Individuals with a history of developmental trauma may experience a range of psychological symptoms, including obsessive-compulsive behavior, intense mood swings, irritability, anger, depression, emotional numbing, or severe anxiety.
 
These symptoms can vary in intensity and may occur intermittently throughout the day. People with this type of trauma may attempt to “distract” themselves from these symptoms by denying or rationalizing them, or may resort to substance abuse or behavioral addictions as coping mechanisms. This can be a maladaptive way of trying to numb their symptoms.
 
 

What to do next if you’re suffering from emotional attachment trauma?

 
Everyone’s experience of healing from trauma is unique. It’s important to be aware of whether you have experienced childhood developmental trauma and how it may be affecting your relationships as an adult. Sometimes, the effects of trauma can be overwhelming and we may try to push them away or avoid them.
 
If you notice that you’re engaging in these behaviors, it’s important to seek help from a trauma therapist who can support you on your healing journey. Remember, you’re not alone and it’s never too late to start healing.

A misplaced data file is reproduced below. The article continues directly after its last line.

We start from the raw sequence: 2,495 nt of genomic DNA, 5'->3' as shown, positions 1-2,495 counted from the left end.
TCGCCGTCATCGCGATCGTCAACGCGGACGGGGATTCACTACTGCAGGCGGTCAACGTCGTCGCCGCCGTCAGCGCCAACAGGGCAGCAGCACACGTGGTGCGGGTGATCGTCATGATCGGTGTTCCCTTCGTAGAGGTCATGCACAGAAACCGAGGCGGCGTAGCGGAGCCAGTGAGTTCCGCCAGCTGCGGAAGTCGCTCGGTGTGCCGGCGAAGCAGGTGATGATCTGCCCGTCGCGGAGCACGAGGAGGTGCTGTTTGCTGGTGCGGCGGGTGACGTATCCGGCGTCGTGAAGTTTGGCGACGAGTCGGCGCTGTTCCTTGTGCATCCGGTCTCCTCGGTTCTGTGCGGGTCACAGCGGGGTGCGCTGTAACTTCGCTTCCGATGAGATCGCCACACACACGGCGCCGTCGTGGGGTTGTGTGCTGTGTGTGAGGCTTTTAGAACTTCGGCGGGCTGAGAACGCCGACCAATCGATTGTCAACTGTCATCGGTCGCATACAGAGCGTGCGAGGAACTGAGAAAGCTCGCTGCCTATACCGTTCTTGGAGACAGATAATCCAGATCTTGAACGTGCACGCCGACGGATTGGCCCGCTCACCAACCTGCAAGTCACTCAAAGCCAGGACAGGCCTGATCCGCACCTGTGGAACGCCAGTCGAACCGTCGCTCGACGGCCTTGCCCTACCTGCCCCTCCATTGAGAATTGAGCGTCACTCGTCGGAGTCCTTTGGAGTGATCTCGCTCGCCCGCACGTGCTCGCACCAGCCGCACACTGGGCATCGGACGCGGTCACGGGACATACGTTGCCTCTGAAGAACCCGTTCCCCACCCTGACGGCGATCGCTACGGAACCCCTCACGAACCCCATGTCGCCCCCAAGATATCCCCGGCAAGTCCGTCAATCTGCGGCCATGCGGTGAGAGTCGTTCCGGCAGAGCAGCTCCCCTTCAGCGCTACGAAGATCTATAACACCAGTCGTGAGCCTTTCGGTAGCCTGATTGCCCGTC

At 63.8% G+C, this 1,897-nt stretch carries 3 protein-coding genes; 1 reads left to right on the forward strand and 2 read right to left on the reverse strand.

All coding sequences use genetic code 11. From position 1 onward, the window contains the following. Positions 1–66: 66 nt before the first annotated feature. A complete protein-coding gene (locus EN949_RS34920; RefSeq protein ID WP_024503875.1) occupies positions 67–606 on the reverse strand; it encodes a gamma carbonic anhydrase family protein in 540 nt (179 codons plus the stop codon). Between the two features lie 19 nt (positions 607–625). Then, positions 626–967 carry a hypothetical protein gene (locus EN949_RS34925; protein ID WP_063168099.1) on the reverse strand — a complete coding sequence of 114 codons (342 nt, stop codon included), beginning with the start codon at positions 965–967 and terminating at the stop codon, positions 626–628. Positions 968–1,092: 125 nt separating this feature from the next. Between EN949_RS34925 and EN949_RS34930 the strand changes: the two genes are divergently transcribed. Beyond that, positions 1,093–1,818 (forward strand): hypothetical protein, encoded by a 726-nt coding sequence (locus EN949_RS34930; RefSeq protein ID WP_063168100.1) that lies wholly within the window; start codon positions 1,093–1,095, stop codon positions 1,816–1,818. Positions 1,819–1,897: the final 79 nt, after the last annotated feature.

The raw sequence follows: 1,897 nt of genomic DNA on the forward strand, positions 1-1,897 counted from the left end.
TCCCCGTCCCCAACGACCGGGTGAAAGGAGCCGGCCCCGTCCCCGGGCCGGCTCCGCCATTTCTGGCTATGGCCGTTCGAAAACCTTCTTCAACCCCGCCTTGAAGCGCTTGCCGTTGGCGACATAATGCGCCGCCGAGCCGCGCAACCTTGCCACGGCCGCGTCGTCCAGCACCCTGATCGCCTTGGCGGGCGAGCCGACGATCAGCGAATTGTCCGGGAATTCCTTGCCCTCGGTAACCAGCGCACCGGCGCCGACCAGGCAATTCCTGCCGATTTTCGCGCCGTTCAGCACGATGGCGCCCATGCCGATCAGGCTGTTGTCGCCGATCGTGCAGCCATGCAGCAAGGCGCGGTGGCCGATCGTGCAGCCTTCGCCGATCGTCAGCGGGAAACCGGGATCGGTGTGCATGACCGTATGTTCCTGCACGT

There are several ways that people can work to overcome emotional attachment trauma:

  1. Therapy: One of the most effective ways to overcome emotional attachment trauma is through therapy. A therapist can help you process your experiences, understand the impact of your trauma on your life, and develop coping strategies to manage symptoms.
  2. Support groups: Joining a support group of people who have had similar experiences can be a great way to find validation, empathy, and a sense of community.
  3. Mindfulness practices: Mindfulness practices such as meditation, pilates, prayer time with God or journaling can help you become more aware of your thoughts, emotions, and physical sensations, and develop a sense of spiritual connection and self-regulation.
  4. Trauma-focused cognitive-behavioral therapy (TF-CBT): This is a type of therapy that is specifically designed to help individuals process and recover from traumatic events.
  5. Building a safety net: Building a support system of people you trust, who are there for you when you need them, can help you feel more secure and safe in your life.

It’s important to remember that healing from emotional attachment trauma is a process and it may take time. It’s also important to find a therapist who is experienced in treating trauma, who you feel comfortable talking with, and who can help you develop a personalized treatment plan.

 
 
If you desire to work with me on healing your wounds and unlocking the aspects of you that were never realized so you can achieve more success in your life then head over to awebliss.com and join my weekly LIVE online mentorship calls.